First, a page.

Actress Laura Hodos captures both the pathos and the joy of her role as Mama Rose in her unique take of the famed role in the musical “Gypsy,” which is now at the Wick Theatre in Boca Raton and running through Feb. 13.
“Gypsy,” written by the team of Arthur Laurents, Jule Styne and Stephen Sondheim and with Ethel Merman originating the role of Mama Rose on Broadway in 1959, it is one of the best musicals of the 20th century.
Based on the biography of strip tease artist Gypsy Rose Lee, the story centers on Rose, the pushy stage mother who will do anything to get her two daughters, especially young June, into the limelight of vaudeville.
Although Merman and other major stage stars, such as Angela Landsbury and Bernadette Peters gave their takes on “Rose,” Hodos makes sure to not bring a stereotype or a carbon copy of someone else's portrayal.
Hodos creates a warm, sensuous Rose making her romance and lustful advances to her children’s agent, Herbie (Matthew W. Korinko) believable and the audiences rooting for Mama Rose to have her happy ending, despite so many character flaws.
Hodos, unlike the notables who have played the character in their fifties, Hodos plays the role more age believable to be the mother of two teen daughters.
Hodo’s rich mezzo-soprano range captures the drama of the songs “Everything’s Coming Up Roses” as well as the tenderness of “Small World.” “You’ll Never Get Away From Me" was a romantic lullaby to Herbie and the powerful "Rose's Turn" in Act II doesn't disappoint.
Along with Hodos, Melissa Whitworth as the teenaged Louise who, in act two is transformed into Gypsy Rose Lee, shows much vulnerability in trying to protect younger sister June while quietly asserting her independence as we enter Act II. Whitworth and actress Kristi Rose Mills (June) assert their growing frustration of Rose and add the right comic tone to the duet of “If Momma Was Married.”
Director Norb Joerder had many challenges putting together such a large cast, including four child actors who play as “Baby Louise” and “Baby June” in alternate performances, This was all done, too, in the height of Covid that forced a delay in the opening of the three-week run from Jan. 5 to Jan. 12.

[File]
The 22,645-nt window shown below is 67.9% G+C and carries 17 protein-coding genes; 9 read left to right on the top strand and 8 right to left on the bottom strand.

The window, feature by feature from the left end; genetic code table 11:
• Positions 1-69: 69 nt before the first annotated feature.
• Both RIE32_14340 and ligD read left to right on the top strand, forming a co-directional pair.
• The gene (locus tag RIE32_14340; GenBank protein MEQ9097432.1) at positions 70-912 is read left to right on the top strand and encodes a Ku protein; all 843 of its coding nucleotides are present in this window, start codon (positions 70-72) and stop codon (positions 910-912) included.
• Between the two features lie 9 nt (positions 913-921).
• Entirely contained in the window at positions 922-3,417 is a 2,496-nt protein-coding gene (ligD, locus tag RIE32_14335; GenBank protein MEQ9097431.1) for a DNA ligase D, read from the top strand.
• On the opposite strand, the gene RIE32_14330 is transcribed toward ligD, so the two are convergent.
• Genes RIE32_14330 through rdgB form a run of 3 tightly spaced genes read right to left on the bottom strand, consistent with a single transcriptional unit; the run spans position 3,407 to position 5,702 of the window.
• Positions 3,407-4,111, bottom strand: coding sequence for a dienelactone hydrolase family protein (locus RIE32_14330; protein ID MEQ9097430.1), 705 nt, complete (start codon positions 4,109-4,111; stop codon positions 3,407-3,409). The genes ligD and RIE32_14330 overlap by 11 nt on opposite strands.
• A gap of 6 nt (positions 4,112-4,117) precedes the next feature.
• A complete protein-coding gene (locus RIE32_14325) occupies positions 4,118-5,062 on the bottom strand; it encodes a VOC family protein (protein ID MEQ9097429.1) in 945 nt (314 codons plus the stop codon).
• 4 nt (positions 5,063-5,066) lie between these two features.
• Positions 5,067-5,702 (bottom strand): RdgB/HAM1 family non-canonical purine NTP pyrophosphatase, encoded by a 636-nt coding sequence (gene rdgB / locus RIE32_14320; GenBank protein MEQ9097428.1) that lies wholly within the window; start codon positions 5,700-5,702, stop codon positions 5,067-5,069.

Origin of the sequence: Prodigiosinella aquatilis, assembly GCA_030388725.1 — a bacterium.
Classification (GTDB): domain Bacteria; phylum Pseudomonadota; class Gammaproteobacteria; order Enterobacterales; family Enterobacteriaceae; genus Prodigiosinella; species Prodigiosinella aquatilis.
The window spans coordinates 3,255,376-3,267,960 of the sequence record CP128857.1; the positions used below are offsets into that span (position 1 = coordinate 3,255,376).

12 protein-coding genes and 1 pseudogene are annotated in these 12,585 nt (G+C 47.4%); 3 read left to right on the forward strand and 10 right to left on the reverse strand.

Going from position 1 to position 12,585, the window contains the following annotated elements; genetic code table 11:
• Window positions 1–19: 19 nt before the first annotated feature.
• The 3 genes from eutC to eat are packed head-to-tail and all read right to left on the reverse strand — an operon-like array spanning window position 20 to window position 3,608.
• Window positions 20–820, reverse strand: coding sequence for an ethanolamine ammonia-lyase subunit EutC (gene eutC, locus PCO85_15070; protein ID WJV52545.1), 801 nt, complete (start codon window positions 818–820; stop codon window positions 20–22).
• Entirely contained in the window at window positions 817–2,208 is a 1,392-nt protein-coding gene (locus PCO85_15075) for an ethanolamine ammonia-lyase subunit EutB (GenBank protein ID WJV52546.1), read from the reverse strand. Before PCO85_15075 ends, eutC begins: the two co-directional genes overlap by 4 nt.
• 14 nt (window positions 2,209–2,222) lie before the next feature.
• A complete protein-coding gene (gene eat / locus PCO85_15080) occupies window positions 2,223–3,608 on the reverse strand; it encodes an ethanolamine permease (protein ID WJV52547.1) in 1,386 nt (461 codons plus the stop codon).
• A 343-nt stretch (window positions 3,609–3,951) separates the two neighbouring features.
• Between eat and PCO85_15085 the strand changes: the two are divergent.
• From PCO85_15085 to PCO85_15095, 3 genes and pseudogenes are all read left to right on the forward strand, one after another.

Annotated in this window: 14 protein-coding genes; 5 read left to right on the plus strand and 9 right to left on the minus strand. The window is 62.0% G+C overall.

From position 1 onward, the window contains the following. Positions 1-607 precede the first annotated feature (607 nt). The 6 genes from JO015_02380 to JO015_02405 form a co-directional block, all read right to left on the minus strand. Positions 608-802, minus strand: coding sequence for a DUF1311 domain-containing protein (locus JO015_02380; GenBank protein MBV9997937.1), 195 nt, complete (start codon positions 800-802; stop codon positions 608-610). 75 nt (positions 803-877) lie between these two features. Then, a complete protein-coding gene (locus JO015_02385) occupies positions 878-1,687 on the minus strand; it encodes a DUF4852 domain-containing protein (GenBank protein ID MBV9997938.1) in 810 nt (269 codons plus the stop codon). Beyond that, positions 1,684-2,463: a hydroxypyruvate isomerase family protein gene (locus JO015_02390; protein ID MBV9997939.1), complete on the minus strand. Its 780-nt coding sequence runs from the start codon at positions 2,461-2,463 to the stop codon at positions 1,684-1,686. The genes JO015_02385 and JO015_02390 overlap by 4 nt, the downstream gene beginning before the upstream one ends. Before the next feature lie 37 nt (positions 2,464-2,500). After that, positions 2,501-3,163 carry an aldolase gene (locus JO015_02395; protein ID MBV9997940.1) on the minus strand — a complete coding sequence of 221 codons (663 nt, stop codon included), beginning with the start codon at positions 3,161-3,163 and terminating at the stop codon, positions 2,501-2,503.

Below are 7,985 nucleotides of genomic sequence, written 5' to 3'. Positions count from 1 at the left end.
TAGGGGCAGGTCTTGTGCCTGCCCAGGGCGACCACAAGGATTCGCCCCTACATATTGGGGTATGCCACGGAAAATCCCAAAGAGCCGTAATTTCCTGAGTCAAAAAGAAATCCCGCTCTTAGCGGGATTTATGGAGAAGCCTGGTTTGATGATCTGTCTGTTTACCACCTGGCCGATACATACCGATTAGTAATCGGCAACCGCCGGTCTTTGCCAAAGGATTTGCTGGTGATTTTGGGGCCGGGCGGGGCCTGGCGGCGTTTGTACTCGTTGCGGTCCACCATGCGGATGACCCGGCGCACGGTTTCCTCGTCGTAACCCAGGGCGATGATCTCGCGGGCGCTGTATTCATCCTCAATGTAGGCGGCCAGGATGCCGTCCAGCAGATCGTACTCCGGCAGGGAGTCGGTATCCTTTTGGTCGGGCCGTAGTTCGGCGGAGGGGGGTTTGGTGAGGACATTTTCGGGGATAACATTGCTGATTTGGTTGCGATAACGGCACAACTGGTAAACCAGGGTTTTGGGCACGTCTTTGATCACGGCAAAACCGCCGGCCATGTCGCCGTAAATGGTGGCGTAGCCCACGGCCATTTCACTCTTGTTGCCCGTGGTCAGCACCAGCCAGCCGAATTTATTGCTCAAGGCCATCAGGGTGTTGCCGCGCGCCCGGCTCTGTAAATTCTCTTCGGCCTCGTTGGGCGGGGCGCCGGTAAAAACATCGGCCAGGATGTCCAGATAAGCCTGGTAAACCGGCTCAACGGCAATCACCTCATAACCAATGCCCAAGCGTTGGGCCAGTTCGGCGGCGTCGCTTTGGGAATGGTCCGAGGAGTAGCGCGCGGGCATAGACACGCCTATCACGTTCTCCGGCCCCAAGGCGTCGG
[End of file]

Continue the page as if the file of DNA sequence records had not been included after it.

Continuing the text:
“Putting this production together at the time of Covid has been the most difficult work I have ever done,” said Joerder, who has directed six productions of “Gypsy” in his long career as a director on Broadway as well as ten productions at The Wick.
“We (the cast and crew) were double tested three times a week, wore masks at all times until we hit the stage in front of an audience and we lost half our rehearsal days to quarantine layoffs and still got this wonderful musical up on the boards,” said Joerder.
Child actress Addie Jaymes ( who alternated with Alejandra Bess) as Baby June is a triple threat in singing, dancing, and gymnastics (tumbling and cartwheels) in June’s starring role in the family vaudeville act. Gaby Lopez (who alternated with Lyla Chaubel) as Baby Louise effectively conveys the character's frustration of her mother pushing an outdated vaudeville act on the girls.
Korinko as the patient but much abused Herbie shows romantic chemistry with Rose and picks up the playfulness in “You’ll Never Get Away From Me," while remaining heartfelt in “Small World.”
Actresses Aaron Bower (Mazeppa), Alyssa Ishihara (Tessie) and Britte Steele (Electra) provide comic relief iin their over the top characterizations of three burlesque striptease dancers singing “You Gotta Get A Gimmick.”
Credit Wick costume designer Jim Bluff for creating the strippers zany and colorful costumes as well as the elegant dresses of Louise as she transforms into the svelt Gypsy Rose Lee.
Other standouts in the cast include veteran Wayne LeGette in the dual roles of Weber and Goldstone and actor/dancer Willie C. Beacon II in the energetic duet with June in “All I Need Is The Girl.”
The three young age 14 and under boys in the cast that danced with Baby June in her vaudeville routine in act one (Sebastian Baroulette, Jonathan Henry Jacknow and Zachary Kopelman) all show their versatility in their free wheeled dance steps. Dance choreographer Adolpho Blaire deserves credit for keeping things together as the young dancers perform in unison.
Credit goes to Musical Director Darren Cohen for working with the large cast and treating the score with such care. The strong vocals made up for there not being a live orchestra but tracked music.
The musical, set in the waning days of vaudeville, featured a period set designed by Kimberly Wick and projection design by Josieu Jean. Prior to the opening of the curtains, Jean created a list of cast and roles on the curtain to create the effect of watching the opening of the musical as if it was staged as a silent film in the 1920s.
“Gypsy,” runs through February 13 at the Wick Theatre, 7901 North Federal Hwy. in Boca Raton Showtimes are Thursday to Saturday at 7:30 p.m. with matinees on Wednesday, Saturday and Sunday at 2 p.m. Tickets range from $75-95. For more information and to order tickets, go to thewick.org or call 561-995-2333.